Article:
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Giving Thanks for Freedom from Food Addiction and Resulting Diseases

Posted Nov 21 2012 7:15am
















Over the past six months, Kathleen has been working with Randi Carbone, R.N. and Food Addictions Counselor with Dr. Fuhrman’s Motivational Outreach Program to get free from emotional eating and food addiction; and she’s now 55 lbs lighter and counting!   You’ll be inspired by what she has written below to help you successfully navigate the holiday challenges ahead. Welcome to Disease Proof Kathleen!


Giving Thanks for Freedom from Food Addiction and Resulting Diseases


by Kathleen Callahan


There is something about the holiday season that seems to make dysfunctional relationships stand out more than they normally would. I imagine at one time or another, most of us have gathered at a holiday table with people we felt were toxic to us. We may have spent months (or even years), learning to build healthy relationships with the important people in our lives, so that holiday gatherings became joyful events, rather than occasions fraught with anxiety and pain.

The phenomenon of the dysfunctional family holiday gathering is well-known. A lesser known, though certainly more pervasive phenomenon is that of the severely dysfunctional relationship that far too many of us have to food, in particular, the Standard American Diet.

Ours is a culture of addiction. We expect food to be our savior. I know I did. For me, food was the perfect friend. This friend never, ever let me down. If I was sad, she was there for me. If I wanted to celebrate, my friend lifted me up and celebrated with me. If I was bored, she filled my time. If life was too painful to contemplate, my friend distracted me and eased my pain. Truly, this felt like the best friend I'd ever had.

The SAD (Standard American Diet) brought me solace, comfort, celebration, and was always present when I was lonely. However, it also brought pain and despair. This relationship caused me to gain an enormous amount of unhealthy weight. It exacerbated a genetic condition I have, causing me to end up with such severe osteoarthritis, that I had to have a total knee replacement at age 47. It chipped away at my self-esteem and self-care. Clearly, the sensible thing to do was to end this unhealthy relationship. But, as with all dysfunctional relationships, ending this one also meant giving up the good parts that I desperately needed. How does one do that?

I suspect that the answer to this question is deeply personal and different for all of us. For me, it took watching my dad slowly die as every one of his body systems fell to the Standard American Diet. I remember sitting in my bed, hugging myself and crying. Not only did I miss him terribly, but I saw my own future, and it mirrored his. My addiction to the Standard American Diet was no less powerful than my dad's, and I was terrified.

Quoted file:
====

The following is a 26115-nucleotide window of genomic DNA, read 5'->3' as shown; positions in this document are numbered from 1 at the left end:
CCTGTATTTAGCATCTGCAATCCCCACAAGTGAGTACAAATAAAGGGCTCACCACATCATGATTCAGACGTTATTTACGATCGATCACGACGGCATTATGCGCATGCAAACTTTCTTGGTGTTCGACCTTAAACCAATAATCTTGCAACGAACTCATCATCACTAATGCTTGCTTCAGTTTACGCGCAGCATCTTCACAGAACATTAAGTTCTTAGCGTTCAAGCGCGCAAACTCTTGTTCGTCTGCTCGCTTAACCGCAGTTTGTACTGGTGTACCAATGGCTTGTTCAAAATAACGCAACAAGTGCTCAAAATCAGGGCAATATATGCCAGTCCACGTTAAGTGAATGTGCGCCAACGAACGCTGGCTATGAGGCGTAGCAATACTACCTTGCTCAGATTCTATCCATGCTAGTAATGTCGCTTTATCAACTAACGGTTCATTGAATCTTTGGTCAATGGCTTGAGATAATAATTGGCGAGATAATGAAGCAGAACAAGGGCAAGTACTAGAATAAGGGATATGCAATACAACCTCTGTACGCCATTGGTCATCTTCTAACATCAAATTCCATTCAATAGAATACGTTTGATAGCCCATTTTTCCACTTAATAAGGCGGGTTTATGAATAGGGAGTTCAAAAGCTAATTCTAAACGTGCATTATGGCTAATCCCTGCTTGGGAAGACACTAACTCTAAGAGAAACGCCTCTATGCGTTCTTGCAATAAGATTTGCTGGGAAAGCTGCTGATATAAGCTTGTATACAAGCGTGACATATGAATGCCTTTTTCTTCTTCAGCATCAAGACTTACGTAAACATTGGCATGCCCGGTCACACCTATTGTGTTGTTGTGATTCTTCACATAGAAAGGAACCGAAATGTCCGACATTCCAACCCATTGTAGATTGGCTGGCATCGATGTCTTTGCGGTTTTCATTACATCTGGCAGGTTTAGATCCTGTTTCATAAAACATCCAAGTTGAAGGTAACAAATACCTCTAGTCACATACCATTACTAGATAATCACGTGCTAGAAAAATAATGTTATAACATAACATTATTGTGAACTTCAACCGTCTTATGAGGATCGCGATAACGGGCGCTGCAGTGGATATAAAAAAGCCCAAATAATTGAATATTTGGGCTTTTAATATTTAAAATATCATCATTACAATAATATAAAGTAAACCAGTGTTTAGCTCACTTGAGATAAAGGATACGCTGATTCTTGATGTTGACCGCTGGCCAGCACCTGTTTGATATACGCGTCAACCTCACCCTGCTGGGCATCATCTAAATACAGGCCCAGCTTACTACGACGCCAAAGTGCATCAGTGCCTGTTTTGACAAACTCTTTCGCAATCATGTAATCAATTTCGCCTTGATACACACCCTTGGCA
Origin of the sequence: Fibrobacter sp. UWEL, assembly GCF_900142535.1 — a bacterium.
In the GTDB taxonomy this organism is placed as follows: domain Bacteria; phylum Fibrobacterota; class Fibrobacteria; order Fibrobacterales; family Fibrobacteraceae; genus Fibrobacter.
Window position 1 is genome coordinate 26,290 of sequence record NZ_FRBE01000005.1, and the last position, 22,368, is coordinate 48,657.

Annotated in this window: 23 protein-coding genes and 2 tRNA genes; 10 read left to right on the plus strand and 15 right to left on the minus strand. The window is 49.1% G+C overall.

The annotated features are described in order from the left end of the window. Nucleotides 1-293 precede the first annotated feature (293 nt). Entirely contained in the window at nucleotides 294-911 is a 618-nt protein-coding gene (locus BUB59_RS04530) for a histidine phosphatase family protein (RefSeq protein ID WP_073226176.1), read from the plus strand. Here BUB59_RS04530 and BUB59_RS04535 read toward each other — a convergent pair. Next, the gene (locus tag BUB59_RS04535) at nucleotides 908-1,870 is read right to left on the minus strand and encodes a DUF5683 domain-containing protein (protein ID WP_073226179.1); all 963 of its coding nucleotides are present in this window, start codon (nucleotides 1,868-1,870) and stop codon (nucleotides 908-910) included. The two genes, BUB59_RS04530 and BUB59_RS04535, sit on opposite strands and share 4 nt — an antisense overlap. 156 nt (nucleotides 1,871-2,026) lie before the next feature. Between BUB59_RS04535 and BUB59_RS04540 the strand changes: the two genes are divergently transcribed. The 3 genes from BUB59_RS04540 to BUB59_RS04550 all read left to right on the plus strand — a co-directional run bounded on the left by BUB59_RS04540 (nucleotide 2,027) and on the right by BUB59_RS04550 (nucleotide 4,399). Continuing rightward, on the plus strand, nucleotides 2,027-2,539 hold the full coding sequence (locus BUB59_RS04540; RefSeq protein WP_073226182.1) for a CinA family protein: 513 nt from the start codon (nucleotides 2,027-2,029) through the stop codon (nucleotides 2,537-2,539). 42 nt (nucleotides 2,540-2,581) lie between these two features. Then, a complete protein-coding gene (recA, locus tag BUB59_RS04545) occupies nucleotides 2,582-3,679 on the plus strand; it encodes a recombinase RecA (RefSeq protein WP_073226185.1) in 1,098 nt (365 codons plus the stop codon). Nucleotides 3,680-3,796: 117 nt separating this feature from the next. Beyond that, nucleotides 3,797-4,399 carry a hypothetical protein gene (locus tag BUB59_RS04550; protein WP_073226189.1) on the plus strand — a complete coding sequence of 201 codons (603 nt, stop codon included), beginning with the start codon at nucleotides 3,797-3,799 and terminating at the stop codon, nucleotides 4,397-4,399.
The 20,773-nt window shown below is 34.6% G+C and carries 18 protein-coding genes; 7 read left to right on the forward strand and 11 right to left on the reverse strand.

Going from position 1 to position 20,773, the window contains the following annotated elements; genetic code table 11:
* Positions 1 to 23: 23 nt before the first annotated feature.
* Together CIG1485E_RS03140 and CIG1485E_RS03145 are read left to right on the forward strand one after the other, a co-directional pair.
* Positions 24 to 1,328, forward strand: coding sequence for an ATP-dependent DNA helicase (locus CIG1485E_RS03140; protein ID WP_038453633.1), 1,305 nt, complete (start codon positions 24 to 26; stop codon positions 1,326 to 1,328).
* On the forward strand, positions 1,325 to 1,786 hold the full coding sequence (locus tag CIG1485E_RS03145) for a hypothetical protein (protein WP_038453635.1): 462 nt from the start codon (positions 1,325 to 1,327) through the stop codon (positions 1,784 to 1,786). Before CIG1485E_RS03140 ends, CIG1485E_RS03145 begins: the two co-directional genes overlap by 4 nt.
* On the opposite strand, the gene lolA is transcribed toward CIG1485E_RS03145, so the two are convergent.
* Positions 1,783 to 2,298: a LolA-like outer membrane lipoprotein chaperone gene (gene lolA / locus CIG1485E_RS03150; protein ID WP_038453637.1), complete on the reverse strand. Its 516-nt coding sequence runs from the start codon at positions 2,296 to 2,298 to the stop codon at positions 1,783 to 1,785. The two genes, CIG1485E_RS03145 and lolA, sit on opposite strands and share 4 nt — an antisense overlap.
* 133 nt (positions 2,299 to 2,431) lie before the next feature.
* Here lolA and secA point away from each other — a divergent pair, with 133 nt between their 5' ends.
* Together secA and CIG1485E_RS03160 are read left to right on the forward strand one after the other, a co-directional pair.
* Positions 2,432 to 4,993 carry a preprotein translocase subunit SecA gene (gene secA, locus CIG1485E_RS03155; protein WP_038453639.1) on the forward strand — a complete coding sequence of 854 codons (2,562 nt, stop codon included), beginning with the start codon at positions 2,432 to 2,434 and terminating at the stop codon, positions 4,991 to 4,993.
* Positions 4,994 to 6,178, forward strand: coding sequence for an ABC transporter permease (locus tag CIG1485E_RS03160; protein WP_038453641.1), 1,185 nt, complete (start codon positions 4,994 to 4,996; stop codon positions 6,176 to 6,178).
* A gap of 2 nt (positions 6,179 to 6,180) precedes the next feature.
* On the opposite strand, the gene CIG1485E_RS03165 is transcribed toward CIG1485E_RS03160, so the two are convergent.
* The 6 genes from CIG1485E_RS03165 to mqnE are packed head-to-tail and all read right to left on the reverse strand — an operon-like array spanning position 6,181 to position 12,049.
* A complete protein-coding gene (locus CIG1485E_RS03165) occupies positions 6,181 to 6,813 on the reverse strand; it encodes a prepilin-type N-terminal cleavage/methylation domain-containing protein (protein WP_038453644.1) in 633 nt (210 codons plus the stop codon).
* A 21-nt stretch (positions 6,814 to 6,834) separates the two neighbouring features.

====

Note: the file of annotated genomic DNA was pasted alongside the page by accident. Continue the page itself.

Days before my dad's death, he had watched Dr. Fuhrman on PBS and ordered the books and DVDs. He was excited and motivated for the first time in years. He told us he was going to follow this plan and regain his health. He never got the chance to try, as he passed away before the materials ever reached him, but I hold in my heart his excitement and hope. When I came across a posting on Facebook for the Motivational Outreach Program offered by Dr. Fuhrman, I knew I had to do this for my dad.

I have spent thirty years dieting myself up and down the numbers on the scale. I am an intelligent woman who understands the scientific research, but was never able to make it work for me. The reason is that despite all I'd read about diet, obesity, weight loss, and nutrition, I never came across anything on food addiction. The Motivational Outreach Program directly addresses this deadly and little-researched problem.

For six months, I worked with Randi Carbone, a registered nurse who specializes in addiction. She helped me to recognize the dysfunctional relationship I had with food. I came to understand that if you are running with a crowd that causes you trouble, that causes you to make poor decisions, that doesn't respect you and hurts you, it's time to cut those friends loose no matter what positive aspects the relationship brings to you. I had to say goodbye to artery-clogging pizza, to greasy Thai food, to chemical-laden Dunkin' Donuts bagels, and to dysrhythmia-producing Diet Coke. As so often happens when you remove dysfunctional relationships from your life, you open up space to form new healthy connections. I now have gorgeous, fresh, crisp vegetables. I have decadently sweet, juicy fruit. I have happy belly-fulfilling beans, hearty whole grains, and luscious nuts and seeds. My new friends nourish me, and never hurt me the way the SAD did. They bring me fun and joy and comfort without the devastating cost of obesity and disease.

I am 55 pounds lighter than I was when I started the Motivational Outreach Program and still losing. I have a much healthier relationship with food. This Thanksgiving, I will share a healthy nutritarian table with my healthy nutritarian family, and I will give thanks for Randi Carbone, Dr. Fuhrman, and the Motivational Outreach Program .

Embrace your true friends this holiday season, and ask them to support you on your journey to health. Who knows, they might even join you for this year’s Holiday Challenge!  Breaking free from any toxic relationship, especially one that makes you sick and unhappy, is priceless. Please join me!














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